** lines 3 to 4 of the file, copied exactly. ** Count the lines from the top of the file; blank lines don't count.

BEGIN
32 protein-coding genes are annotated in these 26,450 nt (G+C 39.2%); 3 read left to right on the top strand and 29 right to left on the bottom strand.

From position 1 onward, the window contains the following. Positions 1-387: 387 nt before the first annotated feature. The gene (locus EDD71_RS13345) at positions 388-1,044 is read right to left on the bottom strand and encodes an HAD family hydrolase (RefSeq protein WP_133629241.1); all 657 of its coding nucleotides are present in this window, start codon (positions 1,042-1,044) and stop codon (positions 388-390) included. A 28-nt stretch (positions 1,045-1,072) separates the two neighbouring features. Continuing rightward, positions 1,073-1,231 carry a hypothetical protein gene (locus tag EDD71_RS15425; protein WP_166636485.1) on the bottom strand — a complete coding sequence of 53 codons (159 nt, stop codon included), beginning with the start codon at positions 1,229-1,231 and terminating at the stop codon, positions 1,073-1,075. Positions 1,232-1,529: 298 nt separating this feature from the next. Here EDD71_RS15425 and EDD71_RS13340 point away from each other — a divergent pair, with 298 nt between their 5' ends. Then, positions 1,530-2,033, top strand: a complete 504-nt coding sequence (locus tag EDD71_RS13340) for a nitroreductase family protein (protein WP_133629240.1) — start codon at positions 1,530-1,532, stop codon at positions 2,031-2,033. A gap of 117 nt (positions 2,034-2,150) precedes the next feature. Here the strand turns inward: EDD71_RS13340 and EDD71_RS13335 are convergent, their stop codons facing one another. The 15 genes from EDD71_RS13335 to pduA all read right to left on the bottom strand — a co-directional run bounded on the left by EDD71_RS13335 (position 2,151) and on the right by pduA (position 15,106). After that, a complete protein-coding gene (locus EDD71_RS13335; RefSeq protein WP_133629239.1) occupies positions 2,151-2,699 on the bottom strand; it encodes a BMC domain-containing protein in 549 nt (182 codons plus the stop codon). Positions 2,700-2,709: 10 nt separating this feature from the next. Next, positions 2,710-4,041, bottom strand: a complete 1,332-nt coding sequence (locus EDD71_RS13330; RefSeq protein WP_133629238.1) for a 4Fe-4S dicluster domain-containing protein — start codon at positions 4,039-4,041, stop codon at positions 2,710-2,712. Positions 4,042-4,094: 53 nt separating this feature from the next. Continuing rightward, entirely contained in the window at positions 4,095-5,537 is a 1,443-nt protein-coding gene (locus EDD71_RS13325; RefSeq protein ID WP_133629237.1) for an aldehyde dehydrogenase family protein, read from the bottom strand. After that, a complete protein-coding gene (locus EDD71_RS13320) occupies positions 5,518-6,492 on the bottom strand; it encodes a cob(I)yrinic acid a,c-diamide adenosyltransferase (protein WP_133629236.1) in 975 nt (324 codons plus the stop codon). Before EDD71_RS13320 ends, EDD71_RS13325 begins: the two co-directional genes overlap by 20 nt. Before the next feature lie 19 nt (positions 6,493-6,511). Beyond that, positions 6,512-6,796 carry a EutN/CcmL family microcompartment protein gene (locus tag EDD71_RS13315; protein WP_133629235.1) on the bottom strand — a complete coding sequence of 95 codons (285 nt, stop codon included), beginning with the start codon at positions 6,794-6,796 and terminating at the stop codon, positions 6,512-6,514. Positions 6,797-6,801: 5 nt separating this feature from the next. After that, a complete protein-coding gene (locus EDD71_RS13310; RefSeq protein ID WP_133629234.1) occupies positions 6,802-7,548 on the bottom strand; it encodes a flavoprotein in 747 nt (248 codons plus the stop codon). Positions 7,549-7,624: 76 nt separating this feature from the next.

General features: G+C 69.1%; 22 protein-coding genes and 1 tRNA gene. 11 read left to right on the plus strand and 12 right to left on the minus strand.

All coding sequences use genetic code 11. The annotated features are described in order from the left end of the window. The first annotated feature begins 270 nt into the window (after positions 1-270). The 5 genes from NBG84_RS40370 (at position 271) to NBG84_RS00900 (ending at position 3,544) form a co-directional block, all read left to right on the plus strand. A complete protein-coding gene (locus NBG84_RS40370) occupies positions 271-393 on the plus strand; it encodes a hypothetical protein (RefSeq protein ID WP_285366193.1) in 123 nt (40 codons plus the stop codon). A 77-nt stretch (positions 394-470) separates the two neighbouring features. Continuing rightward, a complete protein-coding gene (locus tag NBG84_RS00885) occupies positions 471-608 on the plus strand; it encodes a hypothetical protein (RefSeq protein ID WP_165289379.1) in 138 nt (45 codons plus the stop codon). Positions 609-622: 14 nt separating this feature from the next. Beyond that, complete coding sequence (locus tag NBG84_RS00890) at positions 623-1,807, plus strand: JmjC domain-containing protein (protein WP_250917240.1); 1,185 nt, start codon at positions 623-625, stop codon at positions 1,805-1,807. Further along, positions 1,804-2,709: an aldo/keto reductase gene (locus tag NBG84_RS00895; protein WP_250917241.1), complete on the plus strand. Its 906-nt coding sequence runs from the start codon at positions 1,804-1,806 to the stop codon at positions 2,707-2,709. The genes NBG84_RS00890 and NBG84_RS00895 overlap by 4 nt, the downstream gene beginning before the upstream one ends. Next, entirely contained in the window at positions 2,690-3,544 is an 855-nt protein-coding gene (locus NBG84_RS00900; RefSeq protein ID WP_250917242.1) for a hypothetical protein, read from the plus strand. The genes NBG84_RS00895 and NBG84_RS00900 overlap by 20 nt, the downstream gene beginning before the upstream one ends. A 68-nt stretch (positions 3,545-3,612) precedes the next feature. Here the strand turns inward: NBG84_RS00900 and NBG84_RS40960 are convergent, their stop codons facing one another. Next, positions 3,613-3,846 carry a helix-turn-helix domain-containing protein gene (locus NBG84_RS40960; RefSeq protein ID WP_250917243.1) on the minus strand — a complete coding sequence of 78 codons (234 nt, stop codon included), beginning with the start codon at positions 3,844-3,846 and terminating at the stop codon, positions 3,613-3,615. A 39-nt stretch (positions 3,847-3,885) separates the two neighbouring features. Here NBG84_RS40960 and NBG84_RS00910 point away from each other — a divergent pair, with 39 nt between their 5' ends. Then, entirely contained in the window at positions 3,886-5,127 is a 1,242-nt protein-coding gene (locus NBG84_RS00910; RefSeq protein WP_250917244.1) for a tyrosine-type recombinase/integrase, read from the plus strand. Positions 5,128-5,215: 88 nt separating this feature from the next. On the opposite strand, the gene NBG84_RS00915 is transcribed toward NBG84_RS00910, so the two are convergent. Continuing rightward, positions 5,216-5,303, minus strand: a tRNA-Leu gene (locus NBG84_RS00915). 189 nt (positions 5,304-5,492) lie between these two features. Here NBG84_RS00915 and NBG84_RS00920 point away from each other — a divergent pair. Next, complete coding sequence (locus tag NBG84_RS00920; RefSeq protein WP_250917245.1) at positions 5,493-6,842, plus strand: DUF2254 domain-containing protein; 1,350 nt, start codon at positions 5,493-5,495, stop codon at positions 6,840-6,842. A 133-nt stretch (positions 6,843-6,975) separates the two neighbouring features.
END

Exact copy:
General features: G+C 69.1%; 22 protein-coding genes and 1 tRNA gene. 11 read left to right on the plus strand and 12 right to left on the minus strand.

All coding sequences use genetic code 11. The annotated features are described in order from the left end of the window. The first annotated feature begins 270 nt into the window (after positions 1-270). The 5 genes from NBG84_RS40370 (at position 271) to NBG84_RS00900 (ending at position 3,544) form a co-directional block, all read left to right on the plus strand. A complete protein-coding gene (locus NBG84_RS40370) occupies positions 271-393 on the plus strand; it encodes a hypothetical protein (RefSeq protein ID WP_285366193.1) in 123 nt (40 codons plus the stop codon). A 77-nt stretch (positions 394-470) separates the two neighbouring features. Continuing rightward, a complete protein-coding gene (locus tag NBG84_RS00885) occupies positions 471-608 on the plus strand; it encodes a hypothetical protein (RefSeq protein ID WP_165289379.1) in 138 nt (45 codons plus the stop codon). Positions 609-622: 14 nt separating this feature from the next. Beyond that, complete coding sequence (locus tag NBG84_RS00890) at positions 623-1,807, plus strand: JmjC domain-containing protein (protein WP_250917240.1); 1,185 nt, start codon at positions 623-625, stop codon at positions 1,805-1,807. Further along, positions 1,804-2,709: an aldo/keto reductase gene (locus tag NBG84_RS00895; protein WP_250917241.1), complete on the plus strand. Its 906-nt coding sequence runs from the start codon at positions 1,804-1,806 to the stop codon at positions 2,707-2,709. The genes NBG84_RS00890 and NBG84_RS00895 overlap by 4 nt, the downstream gene beginning before the upstream one ends. Next, entirely contained in the window at positions 2,690-3,544 is an 855-nt protein-coding gene (locus NBG84_RS00900; RefSeq protein ID WP_250917242.1) for a hypothetical protein, read from the plus strand. The genes NBG84_RS00895 and NBG84_RS00900 overlap by 20 nt, the downstream gene beginning before the upstream one ends. A 68-nt stretch (positions 3,545-3,612) precedes the next feature. Here the strand turns inward: NBG84_RS00900 and NBG84_RS40960 are convergent, their stop codons facing one another. Next, positions 3,613-3,846 carry a helix-turn-helix domain-containing protein gene (locus NBG84_RS40960; RefSeq protein ID WP_250917243.1) on the minus strand — a complete coding sequence of 78 codons (234 nt, stop codon included), beginning with the start codon at positions 3,844-3,846 and terminating at the stop codon, positions 3,613-3,615. A 39-nt stretch (positions 3,847-3,885) separates the two neighbouring features. Here NBG84_RS40960 and NBG84_RS00910 point away from each other — a divergent pair, with 39 nt between their 5' ends. Then, entirely contained in the window at positions 3,886-5,127 is a 1,242-nt protein-coding gene (locus NBG84_RS00910; RefSeq protein WP_250917244.1) for a tyrosine-type recombinase/integrase, read from the plus strand. Positions 5,128-5,215: 88 nt separating this feature from the next. On the opposite strand, the gene NBG84_RS00915 is transcribed toward NBG84_RS00910, so the two are convergent. Continuing rightward, positions 5,216-5,303, minus strand: a tRNA-Leu gene (locus NBG84_RS00915). 189 nt (positions 5,304-5,492) lie between these two features. Here NBG84_RS00915 and NBG84_RS00920 point away from each other — a divergent pair. Next, complete coding sequence (locus tag NBG84_RS00920; RefSeq protein WP_250917245.1) at positions 5,493-6,842, plus strand: DUF2254 domain-containing protein; 1,350 nt, start codon at positions 5,493-5,495, stop codon at positions 6,840-6,842. A 133-nt stretch (positions 6,843-6,975) separates the two neighbouring features.